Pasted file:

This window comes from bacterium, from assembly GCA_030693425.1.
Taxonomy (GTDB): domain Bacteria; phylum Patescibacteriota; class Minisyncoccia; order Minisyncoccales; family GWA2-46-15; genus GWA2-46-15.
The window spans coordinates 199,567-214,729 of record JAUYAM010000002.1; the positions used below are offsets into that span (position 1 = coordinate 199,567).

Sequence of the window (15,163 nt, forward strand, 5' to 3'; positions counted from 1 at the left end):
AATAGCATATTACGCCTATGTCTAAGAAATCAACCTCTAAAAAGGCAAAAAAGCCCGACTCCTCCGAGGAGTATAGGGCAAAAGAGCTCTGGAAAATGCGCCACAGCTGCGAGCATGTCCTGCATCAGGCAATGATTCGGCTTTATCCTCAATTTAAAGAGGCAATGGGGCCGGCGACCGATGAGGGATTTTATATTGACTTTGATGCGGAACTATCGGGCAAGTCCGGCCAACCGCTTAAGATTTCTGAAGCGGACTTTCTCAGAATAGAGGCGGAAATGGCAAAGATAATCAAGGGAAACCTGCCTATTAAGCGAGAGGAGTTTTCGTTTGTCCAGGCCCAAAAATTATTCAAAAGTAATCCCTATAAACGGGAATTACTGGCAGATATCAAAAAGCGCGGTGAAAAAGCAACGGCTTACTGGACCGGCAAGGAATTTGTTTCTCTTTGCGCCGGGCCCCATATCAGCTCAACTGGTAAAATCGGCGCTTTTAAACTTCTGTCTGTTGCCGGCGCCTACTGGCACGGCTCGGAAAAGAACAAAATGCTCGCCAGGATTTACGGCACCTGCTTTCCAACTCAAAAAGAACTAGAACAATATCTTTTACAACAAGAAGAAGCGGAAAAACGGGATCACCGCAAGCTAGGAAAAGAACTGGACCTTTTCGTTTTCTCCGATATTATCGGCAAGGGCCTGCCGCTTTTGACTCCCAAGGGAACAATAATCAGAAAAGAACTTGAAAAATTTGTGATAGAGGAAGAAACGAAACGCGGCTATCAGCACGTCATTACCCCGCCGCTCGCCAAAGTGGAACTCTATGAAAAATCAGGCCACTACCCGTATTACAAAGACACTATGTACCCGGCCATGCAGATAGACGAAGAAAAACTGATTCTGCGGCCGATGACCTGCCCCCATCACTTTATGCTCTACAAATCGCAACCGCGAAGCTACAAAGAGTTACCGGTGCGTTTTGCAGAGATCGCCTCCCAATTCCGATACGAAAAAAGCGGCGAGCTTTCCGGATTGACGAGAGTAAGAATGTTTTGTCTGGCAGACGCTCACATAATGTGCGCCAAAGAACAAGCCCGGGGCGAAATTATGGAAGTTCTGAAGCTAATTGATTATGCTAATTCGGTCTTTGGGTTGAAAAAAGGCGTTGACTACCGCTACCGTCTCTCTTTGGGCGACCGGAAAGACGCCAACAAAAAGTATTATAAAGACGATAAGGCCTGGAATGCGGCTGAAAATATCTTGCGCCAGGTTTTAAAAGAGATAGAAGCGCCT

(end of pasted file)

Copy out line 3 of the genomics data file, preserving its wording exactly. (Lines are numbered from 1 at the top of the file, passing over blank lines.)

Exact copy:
The window spans coordinates 199,567-214,729 of record JAUYAM010000002.1; the positions used below are offsets into that span (position 1 = coordinate 199,567).